However, at the moment it seems that pride is trumping economics, and that we as a people are unwilling to admit the defeat of the airline, and the loss of face that we think would follow.

Also, a recent study showed that the benefit to the country of having Air Jamaica was in the millions of dollars, but this is beside the point. There is no argument that we need airlift for the success of our economy. However, does it need to be provided by Air Jamaica?

It's just that there must be a point at which the losses overcome the loss of face -- it's not US$120m, obviously.

What is it?

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Gays in Recent Jamaican News

For better or for worse, the issue of gays, their lifestyle and rights in Jamaica has become a regular part of the weekly news cycle.

Just about every week, it seem, brings another report of either the results of an investigation, or an attack from a pastor, a family member or a mob.

Today's Jamaica Observer brought a headline article entitled Inside a Gay Church.

Last week there was an article, again in the Observer, that showed an alleged cross-dresser being beaten by a mob -- with the above picture being included.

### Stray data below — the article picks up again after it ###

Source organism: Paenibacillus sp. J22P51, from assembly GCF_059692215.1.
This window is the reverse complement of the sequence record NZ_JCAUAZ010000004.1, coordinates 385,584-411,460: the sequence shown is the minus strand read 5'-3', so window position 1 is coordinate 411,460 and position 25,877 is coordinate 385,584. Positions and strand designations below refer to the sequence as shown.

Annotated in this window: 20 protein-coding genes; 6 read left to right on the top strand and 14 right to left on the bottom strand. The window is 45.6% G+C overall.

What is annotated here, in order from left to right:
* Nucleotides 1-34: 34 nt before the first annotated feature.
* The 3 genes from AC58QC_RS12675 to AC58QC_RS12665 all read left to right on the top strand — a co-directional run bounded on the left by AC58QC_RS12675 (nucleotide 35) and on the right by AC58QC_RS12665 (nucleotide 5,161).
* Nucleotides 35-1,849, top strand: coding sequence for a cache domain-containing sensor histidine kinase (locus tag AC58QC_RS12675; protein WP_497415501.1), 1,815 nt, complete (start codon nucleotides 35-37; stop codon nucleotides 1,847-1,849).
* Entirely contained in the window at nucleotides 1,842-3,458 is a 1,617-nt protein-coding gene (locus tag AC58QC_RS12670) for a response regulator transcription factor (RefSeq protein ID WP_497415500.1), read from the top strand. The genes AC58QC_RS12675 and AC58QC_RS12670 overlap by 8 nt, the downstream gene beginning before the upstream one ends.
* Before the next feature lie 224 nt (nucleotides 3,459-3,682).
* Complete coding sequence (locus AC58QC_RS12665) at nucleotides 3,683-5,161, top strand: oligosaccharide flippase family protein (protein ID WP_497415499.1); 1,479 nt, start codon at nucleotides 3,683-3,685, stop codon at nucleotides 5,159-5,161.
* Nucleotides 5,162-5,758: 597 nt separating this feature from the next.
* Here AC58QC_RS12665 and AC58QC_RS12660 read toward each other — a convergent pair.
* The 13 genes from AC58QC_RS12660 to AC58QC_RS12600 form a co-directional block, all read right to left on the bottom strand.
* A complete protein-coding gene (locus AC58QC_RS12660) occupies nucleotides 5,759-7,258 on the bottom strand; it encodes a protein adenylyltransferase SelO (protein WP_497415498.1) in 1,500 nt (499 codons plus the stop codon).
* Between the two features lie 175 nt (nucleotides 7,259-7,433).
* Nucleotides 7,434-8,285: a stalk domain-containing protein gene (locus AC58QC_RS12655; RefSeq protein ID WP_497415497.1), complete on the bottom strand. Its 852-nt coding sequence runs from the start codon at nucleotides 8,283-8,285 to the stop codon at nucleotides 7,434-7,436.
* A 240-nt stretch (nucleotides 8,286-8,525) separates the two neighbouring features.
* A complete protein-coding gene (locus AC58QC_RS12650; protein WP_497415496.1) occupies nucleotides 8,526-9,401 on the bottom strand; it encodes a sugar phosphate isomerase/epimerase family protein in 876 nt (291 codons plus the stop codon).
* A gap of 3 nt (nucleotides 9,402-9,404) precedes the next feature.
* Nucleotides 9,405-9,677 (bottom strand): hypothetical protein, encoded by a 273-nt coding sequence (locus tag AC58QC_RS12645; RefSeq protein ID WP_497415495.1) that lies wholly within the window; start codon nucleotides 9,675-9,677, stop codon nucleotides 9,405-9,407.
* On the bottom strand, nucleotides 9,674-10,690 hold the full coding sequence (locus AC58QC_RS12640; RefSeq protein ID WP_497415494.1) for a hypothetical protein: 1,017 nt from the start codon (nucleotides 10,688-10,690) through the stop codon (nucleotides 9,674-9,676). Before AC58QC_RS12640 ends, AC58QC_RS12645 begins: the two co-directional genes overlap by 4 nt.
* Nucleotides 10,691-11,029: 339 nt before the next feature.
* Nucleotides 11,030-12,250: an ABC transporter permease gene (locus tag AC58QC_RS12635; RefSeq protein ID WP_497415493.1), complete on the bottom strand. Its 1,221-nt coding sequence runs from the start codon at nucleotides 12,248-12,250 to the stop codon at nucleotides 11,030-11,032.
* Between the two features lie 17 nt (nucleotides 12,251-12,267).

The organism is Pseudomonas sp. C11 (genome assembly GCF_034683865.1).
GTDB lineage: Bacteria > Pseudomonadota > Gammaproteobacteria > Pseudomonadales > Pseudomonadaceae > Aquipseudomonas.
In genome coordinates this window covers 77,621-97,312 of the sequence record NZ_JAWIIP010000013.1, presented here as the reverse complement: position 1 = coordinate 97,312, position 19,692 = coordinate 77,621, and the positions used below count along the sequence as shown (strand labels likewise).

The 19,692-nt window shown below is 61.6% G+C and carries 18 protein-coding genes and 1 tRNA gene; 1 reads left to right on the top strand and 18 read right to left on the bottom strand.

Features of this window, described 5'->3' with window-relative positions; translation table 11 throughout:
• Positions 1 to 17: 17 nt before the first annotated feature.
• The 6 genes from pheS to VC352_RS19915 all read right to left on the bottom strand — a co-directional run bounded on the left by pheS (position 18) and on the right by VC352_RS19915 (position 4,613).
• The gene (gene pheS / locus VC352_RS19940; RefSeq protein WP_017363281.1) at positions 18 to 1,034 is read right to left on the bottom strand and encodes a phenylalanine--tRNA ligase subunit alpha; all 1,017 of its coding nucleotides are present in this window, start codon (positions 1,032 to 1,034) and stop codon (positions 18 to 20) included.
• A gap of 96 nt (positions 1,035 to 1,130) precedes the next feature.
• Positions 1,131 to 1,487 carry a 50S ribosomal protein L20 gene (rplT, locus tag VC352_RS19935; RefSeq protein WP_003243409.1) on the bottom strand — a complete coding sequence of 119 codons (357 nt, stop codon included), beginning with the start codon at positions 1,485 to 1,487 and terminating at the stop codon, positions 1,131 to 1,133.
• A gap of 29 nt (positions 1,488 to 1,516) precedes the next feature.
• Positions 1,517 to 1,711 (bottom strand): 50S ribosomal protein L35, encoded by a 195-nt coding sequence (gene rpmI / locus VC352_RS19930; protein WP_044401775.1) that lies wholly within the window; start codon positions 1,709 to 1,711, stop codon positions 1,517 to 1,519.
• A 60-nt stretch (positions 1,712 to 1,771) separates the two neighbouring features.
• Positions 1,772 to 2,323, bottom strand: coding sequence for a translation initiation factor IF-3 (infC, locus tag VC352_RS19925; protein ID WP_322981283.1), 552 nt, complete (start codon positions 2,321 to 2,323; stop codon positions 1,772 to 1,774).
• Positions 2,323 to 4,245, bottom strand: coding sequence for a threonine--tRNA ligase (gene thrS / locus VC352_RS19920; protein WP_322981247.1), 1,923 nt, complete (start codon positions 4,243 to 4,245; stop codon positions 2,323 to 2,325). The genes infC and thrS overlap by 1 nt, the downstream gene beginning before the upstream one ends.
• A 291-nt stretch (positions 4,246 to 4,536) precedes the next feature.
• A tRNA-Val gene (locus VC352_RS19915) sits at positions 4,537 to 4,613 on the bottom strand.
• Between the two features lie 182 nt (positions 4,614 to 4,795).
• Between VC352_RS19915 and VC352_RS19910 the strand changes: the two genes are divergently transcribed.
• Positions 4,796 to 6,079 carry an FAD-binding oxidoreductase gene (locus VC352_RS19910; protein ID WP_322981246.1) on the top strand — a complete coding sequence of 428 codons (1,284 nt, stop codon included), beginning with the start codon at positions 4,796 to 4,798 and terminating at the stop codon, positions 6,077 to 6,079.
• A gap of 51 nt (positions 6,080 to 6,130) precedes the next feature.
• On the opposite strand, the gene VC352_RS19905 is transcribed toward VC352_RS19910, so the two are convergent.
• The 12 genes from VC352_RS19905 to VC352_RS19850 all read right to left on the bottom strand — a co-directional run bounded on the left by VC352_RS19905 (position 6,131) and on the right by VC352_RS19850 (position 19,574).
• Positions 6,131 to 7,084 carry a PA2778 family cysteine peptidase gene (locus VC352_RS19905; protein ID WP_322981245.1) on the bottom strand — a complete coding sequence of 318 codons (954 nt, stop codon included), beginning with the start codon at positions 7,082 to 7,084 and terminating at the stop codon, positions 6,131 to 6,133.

I remember an earlier post I wrote on the issue of homosexual hatred in Jamaica, to which reader responded by saying that I was exaggerating the existence of this sentiment. While the extent of this hatred might be open to question, the fact that it is real is tough to argue with.

While mob violence is still an ongoing problem in Jamaica -- for alleged thieves and other criminals -- there have been very few prosecuted for the crime.

I understand that the people pictured above, however (who happen to be women) are in fact being charged with a crime -- which is a first... that I can remember.

It is said that an idea whose time has come is first ignored, then violently opposed, and then quietly accepted as a norm. Maybe we are in the second stage of a major change?